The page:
By Hannah Stevens @Hannahshewans

HIGH-UP in the mountains of Peru an isolated cluster of villagers produce world famous homemade textiles woven from alpaca wool

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The Quechua people live at an altitude of around 4000 metres

The occupants of Lares Valley, in the eastern Urupampa mountain range, are world renowned for their vibrant textiles but live on an extremely limited diet because little vegetation grows at the high altitude.

Photographer Christopher Roche hiked to an altitude of 4200 metres to meet the isolated Quechua people.

He set off on his trip in partnership with Apus Travel, who support the communities of the valley through their Threads of Peru project, which sells handmade items from the region online.

The communities are famed for their handwoven textiles made from alpaca wool

Christopher said: “I try during each trip to contribute to a local charity with my work.

“The trek along Lares Valley was wonderful. We did not meet any other travellers, just the local communities - potato growers and hand weavers living in thatched cottages - and many, many llamas.

“The landscape was wild and just stunning.”

Photographer Christopher Roche travelled to Lares Valley to support the Threads of Peru project

Christopher travelled deep into the valley to capture the mesmerising colours of the communities clothing, but the altitude proved to be a bit of a challenge.

He added: “We walked slowly to compensate for the altitude and had to spend a couple of nights in Cusco getting used to it beforehand.

The weavers, mostly women, have little or no access to education close to home and rely heavily on their husbands to support them

“I didn’t sleep at all the first night due to the altitude and headaches, but this passed by the second day.”

Everyday life is harsh for the villagers of Lares Valley and the communities live on a limited diet of mostly potatoes as they are one of the few vegetables capable of growing in such harsh conditions.

More accessible roads are being built in the area as the modern world begins to encroach on the isolated valley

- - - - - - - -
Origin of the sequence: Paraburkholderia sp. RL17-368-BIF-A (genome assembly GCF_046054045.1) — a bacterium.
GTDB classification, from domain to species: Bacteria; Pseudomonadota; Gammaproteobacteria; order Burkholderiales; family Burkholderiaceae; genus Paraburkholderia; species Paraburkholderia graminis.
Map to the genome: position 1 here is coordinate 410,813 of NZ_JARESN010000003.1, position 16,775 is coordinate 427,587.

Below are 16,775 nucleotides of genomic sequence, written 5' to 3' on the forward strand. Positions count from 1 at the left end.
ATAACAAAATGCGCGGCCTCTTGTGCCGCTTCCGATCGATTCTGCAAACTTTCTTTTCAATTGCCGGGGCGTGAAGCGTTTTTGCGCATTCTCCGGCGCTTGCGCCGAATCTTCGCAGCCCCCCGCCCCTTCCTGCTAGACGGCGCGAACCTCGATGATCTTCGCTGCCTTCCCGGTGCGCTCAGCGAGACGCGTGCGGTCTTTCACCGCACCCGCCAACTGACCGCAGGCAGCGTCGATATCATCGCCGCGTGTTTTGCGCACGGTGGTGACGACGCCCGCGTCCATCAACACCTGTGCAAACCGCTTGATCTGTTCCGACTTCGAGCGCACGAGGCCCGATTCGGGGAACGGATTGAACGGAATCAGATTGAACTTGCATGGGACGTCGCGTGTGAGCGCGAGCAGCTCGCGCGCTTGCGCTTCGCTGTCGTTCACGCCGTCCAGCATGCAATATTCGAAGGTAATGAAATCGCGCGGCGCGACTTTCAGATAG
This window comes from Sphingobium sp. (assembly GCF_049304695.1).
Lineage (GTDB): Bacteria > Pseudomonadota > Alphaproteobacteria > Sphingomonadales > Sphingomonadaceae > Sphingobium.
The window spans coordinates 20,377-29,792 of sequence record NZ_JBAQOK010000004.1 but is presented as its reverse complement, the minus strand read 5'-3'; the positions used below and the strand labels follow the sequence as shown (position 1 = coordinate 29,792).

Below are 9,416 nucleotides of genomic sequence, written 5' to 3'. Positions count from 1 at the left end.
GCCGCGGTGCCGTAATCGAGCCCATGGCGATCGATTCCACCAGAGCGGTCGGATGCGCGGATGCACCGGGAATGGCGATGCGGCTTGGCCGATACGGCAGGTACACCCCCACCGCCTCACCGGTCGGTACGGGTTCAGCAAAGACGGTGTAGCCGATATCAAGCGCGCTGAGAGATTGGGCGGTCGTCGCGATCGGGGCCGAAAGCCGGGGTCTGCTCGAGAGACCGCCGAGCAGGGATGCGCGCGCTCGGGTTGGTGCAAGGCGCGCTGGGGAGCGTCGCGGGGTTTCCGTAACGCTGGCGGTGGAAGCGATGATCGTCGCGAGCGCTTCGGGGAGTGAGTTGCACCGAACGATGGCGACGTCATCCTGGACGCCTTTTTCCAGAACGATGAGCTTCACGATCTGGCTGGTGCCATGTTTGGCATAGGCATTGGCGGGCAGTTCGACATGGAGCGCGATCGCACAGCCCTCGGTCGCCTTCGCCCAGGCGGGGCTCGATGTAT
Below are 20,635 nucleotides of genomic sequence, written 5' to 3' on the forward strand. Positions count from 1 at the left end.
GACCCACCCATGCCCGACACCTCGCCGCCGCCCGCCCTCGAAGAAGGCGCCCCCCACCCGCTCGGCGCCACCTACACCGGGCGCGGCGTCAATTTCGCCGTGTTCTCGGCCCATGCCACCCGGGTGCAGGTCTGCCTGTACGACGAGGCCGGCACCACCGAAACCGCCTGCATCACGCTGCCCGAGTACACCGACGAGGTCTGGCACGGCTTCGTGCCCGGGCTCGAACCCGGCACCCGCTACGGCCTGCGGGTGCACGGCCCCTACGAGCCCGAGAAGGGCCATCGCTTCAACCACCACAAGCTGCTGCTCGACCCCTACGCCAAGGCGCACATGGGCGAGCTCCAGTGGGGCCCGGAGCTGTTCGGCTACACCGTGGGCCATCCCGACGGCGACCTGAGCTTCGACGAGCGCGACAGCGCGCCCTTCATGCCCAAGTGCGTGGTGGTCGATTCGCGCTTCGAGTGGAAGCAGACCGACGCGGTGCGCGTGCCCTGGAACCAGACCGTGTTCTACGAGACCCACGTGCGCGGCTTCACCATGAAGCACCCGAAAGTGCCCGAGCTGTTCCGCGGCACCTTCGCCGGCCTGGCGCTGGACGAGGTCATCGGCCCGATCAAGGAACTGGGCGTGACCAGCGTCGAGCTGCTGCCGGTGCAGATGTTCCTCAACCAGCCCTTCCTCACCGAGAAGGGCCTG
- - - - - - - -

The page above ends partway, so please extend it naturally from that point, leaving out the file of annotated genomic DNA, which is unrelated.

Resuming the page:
But Threads of Peru hope to improve their quality of life by encouraging Quechua men and women to take pride in their cultural heritage and pass their traditions along for generations to come.

The project works with weavers, mostly women, who have little or no access to education and few economic opportunities close to home, to help them earn an income independently from their husbands.

Increasing connection with the outside world is benefitting the villagers in some ways, including waterproof roofing for their homes

According to Threads of Peru, international development studies have shown that when women receive their own income the health and well-being of their children improves at a faster rate than when men have complete control over the family’s money.

Occupants of the valley endure a restricted diet because little vegetation grows at the high altitude

Increasing coverage of the Lares Valley has made it a popular alternative to the Inca Trek and the outside world is slowly creeping in.

Roads are being built to provide easier access to the area and villagers are enjoying waterproof replacements for their thatched roofs.

The Lares Valley is situated in the eastern Urupampa mountain range in Peru

Christopher said: “I believe they probably have mixed feelings regarding a greater connection with the outside world. “The older villagers may want to protect their traditions but younger ones may be looking for potentially greater economic rewards and the comfortable living that the connection could make.”